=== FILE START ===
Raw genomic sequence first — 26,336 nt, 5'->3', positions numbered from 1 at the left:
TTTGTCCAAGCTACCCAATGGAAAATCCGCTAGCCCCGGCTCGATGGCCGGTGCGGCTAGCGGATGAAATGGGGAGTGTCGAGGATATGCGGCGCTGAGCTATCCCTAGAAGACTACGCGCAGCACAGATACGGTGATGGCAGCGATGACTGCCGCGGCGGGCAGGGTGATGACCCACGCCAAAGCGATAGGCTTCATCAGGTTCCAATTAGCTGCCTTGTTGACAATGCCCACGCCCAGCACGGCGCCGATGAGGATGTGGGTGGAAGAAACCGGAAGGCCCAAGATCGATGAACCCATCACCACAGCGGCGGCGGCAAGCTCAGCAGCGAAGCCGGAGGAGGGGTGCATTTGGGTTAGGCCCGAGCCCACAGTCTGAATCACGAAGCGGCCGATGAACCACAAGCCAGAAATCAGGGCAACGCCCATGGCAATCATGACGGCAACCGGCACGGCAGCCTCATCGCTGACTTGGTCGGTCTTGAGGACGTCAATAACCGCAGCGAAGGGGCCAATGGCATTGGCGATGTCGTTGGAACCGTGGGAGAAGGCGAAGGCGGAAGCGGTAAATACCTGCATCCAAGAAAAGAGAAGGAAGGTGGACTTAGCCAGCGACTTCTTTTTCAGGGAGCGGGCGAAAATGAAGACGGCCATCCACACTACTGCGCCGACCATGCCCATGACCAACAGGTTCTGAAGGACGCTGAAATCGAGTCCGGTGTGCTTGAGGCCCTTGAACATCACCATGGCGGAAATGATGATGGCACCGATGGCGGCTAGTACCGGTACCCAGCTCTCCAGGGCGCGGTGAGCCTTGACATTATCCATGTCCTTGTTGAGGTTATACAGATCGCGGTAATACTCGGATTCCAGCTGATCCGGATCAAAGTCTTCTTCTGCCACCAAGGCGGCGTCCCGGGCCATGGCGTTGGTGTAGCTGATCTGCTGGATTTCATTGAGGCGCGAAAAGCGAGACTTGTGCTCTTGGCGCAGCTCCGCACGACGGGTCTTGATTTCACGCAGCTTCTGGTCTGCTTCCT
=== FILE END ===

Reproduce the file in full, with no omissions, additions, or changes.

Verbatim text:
Raw genomic sequence first — 26,336 nt, 5'->3', positions numbered from 1 at the left:
TTTGTCCAAGCTACCCAATGGAAAATCCGCTAGCCCCGGCTCGATGGCCGGTGCGGCTAGCGGATGAAATGGGGAGTGTCGAGGATATGCGGCGCTGAGCTATCCCTAGAAGACTACGCGCAGCACAGATACGGTGATGGCAGCGATGACTGCCGCGGCGGGCAGGGTGATGACCCACGCCAAAGCGATAGGCTTCATCAGGTTCCAATTAGCTGCCTTGTTGACAATGCCCACGCCCAGCACGGCGCCGATGAGGATGTGGGTGGAAGAAACCGGAAGGCCCAAGATCGATGAACCCATCACCACAGCGGCGGCGGCAAGCTCAGCAGCGAAGCCGGAGGAGGGGTGCATTTGGGTTAGGCCCGAGCCCACAGTCTGAATCACGAAGCGGCCGATGAACCACAAGCCAGAAATCAGGGCAACGCCCATGGCAATCATGACGGCAACCGGCACGGCAGCCTCATCGCTGACTTGGTCGGTCTTGAGGACGTCAATAACCGCAGCGAAGGGGCCAATGGCATTGGCGATGTCGTTGGAACCGTGGGAGAAGGCGAAGGCGGAAGCGGTAAATACCTGCATCCAAGAAAAGAGAAGGAAGGTGGACTTAGCCAGCGACTTCTTTTTCAGGGAGCGGGCGAAAATGAAGACGGCCATCCACACTACTGCGCCGACCATGCCCATGACCAACAGGTTCTGAAGGACGCTGAAATCGAGTCCGGTGTGCTTGAGGCCCTTGAACATCACCATGGCGGAAATGATGATGGCACCGATGGCGGCTAGTACCGGTACCCAGCTCTCCAGGGCGCGGTGAGCCTTGACATTATCCATGTCCTTGTTGAGGTTATACAGATCGCGGTAATACTCGGATTCCAGCTGATCCGGATCAAAGTCTTCTTCTGCCACCAAGGCGGCGTCCCGGGCCATGGCGTTGGTGTAGCTGATCTGCTGGATTTCATTGAGGCGCGAAAAGCGAGACTTGTGCTCTTGGCGCAGCTCCGCACGACGGGTCTTGATTTCACGCAGCTTCTGGTCTGCTTCCT